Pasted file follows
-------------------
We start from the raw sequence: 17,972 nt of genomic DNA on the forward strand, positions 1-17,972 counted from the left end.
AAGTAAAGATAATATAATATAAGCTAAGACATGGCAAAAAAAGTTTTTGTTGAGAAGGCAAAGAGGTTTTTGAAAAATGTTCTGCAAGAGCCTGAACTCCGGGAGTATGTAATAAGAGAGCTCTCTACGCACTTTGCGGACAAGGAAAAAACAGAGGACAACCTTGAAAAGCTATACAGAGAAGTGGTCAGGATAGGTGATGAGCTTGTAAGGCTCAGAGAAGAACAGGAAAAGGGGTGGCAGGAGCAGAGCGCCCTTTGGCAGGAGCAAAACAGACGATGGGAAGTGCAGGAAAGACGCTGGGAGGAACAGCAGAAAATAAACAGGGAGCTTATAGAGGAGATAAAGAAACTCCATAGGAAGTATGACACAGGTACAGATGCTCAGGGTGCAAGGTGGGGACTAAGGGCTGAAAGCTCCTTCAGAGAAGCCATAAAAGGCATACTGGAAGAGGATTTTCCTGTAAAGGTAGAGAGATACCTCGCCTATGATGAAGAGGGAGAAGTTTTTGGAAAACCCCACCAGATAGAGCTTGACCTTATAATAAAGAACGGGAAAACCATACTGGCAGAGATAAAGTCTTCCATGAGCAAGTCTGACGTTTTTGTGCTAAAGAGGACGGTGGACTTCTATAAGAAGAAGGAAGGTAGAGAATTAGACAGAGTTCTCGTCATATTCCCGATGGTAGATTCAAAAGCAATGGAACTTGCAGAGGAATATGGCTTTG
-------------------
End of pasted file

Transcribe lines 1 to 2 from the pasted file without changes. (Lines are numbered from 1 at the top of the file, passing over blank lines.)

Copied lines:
We start from the raw sequence: 17,972 nt of genomic DNA on the forward strand, positions 1-17,972 counted from the left end.
AAGTAAAGATAATATAATATAAGCTAAGACATGGCAAAAAAAGTTTTTGTTGAGAAGGCAAAGAGGTTTTTGAAAAATGTTCTGCAAGAGCCTGAACTCCGGGAGTATGTAATAAGAGAGCTCTCTACGCACTTTGCGGACAAGGAAAAAACAGAGGACAACCTTGAAAAGCTATACAGAGAAGTGGTCAGGATAGGTGATGAGCTTGTAAGGCTCAGAGAAGAACAGGAAAAGGGGTGGCAGGAGCAGAGCGCCCTTTGGCAGGAGCAAAACAGACGATGGGAAGTGCAGGAAAGACGCTGGGAGGAACAGCAGAAAATAAACAGGGAGCTTATAGAGGAGATAAAGAAACTCCATAGGAAGTATGACACAGGTACAGATGCTCAGGGTGCAAGGTGGGGACTAAGGGCTGAAAGCTCCTTCAGAGAAGCCATAAAAGGCATACTGGAAGAGGATTTTCCTGTAAAGGTAGAGAGATACCTCGCCTATGATGAAGAGGGAGAAGTTTTTGGAAAACCCCACCAGATAGAGCTTGACCTTATAATAAAGAACGGGAAAACCATACTGGCAGAGATAAAGTCTTCCATGAGCAAGTCTGACGTTTTTGTGCTAAAGAGGACGGTGGACTTCTATAAGAAGAAGGAAGGTAGAGAATTAGACAGAGTTCTCGTCATATTCCCGATGGTAGATTCAAAAGCAATGGAACTTGCAGAGGAATATGGCTTTG